- Text smaller
- Text bigger
One of the things that has bugged me for at least three years is the fact that other independent “news” and content sites have garnered far more attention and publicity while achieving far less in the way of results and far fewer readers than WorldNetDaily.
That may be changing – finally.
Recently, Business Week Online, the prestigious financial site, profiled some of the Internet content sites that are making it despite the disastrous dot-com slump. Leading its coverage was the WorldNetDaily story.
Now, I could nitpick some of the characterizations in that piece – and some of them do deserve clarification for our audience. But to say I was pleased with the overall tone and accuracy of the piece would be an understatement.
“On any given day, WorldNetDaily, an investigative-news website, serves up an array of stories that you won’t find anywhere else,” the story began. “Think of The O’Reilly Factor online.”
I can also tell you that this is the first of several positive stories currently being prepared about WorldNetDaily.
The Business Week article noted that WorldNetDaily is No. 1 among all news sites in time spent per user – and has been for several years.
It pointed out that, according to Neilsen/Net Ratings, WorldNetDaily attracts 462,000 unique visitors, who spent an average of 40 minutes on the site.
“That’s almost double the time that newshounds spend on the top 10 news sites – a typical visit to MSNBC, for example, averages about 23 minutes, while CNN.com averages 26 minutes,” the article said.
It should be pointed out that WorldNetDaily’s actual numbers are quite a bit higher than that. All of the major ratings agencies use samplings to make estimates of readership and viewership. Most of them exclude users who access sites at work. Most exclude users overseas. Most exclude users on Macs.
According to WorldNetDaily’s own monitoring software, it attracts some 2.5 million unique visitors a month who spend far more than 40 minutes on the site.
“WorldNet Daily is also racking up nice revenues for an operation with a staff of just 20,” the article continued. “It brings in between $250,000 and $300,000 a month from advertising, subscriptions, and book sales, says WorldNetDaily Editor in Chief Joseph Farah. It breaks even most months, he claims, and the site projects a profit by 2002.”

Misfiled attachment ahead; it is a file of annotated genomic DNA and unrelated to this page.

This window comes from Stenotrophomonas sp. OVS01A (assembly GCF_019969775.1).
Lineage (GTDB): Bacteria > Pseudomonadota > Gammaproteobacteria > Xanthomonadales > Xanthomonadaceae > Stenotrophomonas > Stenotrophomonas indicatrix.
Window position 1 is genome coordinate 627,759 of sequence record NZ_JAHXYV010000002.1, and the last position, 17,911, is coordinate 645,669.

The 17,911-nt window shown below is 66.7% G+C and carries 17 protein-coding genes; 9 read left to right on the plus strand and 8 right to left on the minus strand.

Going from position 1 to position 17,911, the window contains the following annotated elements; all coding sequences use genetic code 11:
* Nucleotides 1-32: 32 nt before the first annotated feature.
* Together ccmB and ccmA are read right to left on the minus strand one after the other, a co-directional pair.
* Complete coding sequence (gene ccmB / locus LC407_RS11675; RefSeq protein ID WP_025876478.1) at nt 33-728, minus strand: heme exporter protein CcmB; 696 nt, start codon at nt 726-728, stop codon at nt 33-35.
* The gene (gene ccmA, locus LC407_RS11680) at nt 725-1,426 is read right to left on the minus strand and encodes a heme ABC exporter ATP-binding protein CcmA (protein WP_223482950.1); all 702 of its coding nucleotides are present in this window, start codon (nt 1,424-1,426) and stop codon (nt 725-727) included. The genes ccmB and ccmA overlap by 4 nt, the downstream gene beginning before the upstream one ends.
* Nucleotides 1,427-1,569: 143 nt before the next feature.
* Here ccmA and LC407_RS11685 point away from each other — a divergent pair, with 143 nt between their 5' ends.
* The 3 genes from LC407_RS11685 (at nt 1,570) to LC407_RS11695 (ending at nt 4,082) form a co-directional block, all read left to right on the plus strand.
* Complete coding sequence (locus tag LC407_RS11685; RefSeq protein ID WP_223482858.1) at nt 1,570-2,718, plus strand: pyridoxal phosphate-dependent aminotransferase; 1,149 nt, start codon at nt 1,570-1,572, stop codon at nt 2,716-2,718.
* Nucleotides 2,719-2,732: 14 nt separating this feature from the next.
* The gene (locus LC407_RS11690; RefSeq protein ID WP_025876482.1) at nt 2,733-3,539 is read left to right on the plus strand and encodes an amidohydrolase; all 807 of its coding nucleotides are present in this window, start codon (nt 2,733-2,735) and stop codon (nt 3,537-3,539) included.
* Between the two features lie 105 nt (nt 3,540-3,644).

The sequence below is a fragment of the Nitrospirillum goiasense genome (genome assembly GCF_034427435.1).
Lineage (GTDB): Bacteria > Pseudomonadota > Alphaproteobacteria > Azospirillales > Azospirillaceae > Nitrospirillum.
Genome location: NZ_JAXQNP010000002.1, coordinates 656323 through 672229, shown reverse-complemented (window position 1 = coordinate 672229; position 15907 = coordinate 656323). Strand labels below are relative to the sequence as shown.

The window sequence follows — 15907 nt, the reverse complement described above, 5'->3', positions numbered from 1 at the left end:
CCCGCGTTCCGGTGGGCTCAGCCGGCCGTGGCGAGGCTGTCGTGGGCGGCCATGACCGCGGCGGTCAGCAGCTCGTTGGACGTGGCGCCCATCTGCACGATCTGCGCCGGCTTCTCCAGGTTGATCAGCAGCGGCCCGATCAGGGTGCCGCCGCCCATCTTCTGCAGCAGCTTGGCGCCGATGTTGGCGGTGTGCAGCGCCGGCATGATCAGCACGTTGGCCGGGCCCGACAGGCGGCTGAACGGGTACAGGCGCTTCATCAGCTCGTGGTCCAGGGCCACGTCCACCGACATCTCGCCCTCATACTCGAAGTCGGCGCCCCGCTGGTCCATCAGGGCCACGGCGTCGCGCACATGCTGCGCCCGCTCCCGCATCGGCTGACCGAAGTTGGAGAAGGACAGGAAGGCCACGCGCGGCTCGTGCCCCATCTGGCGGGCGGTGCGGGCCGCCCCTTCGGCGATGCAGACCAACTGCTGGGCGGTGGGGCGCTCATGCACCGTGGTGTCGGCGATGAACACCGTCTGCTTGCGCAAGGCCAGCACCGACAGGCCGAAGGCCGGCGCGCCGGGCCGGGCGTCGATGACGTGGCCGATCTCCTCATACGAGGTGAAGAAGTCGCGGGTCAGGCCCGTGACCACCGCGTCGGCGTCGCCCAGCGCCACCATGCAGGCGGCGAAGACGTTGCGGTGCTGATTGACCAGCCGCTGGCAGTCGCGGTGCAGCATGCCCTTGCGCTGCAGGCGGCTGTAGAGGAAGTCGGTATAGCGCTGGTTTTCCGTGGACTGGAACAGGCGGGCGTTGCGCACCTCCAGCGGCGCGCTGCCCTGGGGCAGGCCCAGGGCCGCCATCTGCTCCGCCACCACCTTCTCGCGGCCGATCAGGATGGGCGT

All true – and hallelujah that someone else in the media has finally recognized this accomplishment.
“Sites like WorldNetDaily offer a glimmer of hope to the depressed world of online content, where, for the last six months, the only news has been of layoffs and closures,” the Business Week article continued. “Salon.com, the much-vaunted online magazine, came within inches of its financial life last week before obtaining a $2.5 million injection of funding.”
Oh, how I love that Salon comparison. With $2.5 million, WorldNetDaily could conquer the world. Yet, no one is throwing money at this lean, mean content machine.
And it’s not that we are so much smarter than the other guys. As Business Week points out, we made plenty of mistakes at WorldNetDaily, too.
“WorldNetDaily recognized last summer that, though it published online, it wasn’t really a tech franchise,” the article said. “So Farah closed down the technology division and partnered with a software company to provide WorldNetDaily with publishing tools. The company also shut down its retail sales operation, which had employed 17 people.”
And here’s the best part: “Moreover, niche sites’ long-term success could eventually threaten big media’s domination – a concept that has been all but discredited since the Internet bubble burst. That’s because gaining access to small sites is no more difficult than going to a mainstream newspaper on the Web. Before the Internet, bundling all kinds of content into one general newspaper was the only cost-effective way to serve an audience. Now, niche sites that define a passionate target audience can play in the big leagues.”
Keep in mind, we believe our niche is as big as the Grand Canyon.
“The little news sites are stripping away pieces of what a newspaper does,” said one source interviewed by Business Week. “Mainstream news isn’t dead in the water. But I’m troubled about how it will survive in the future.”
That prospect doesn’t trouble me one bit. How about you?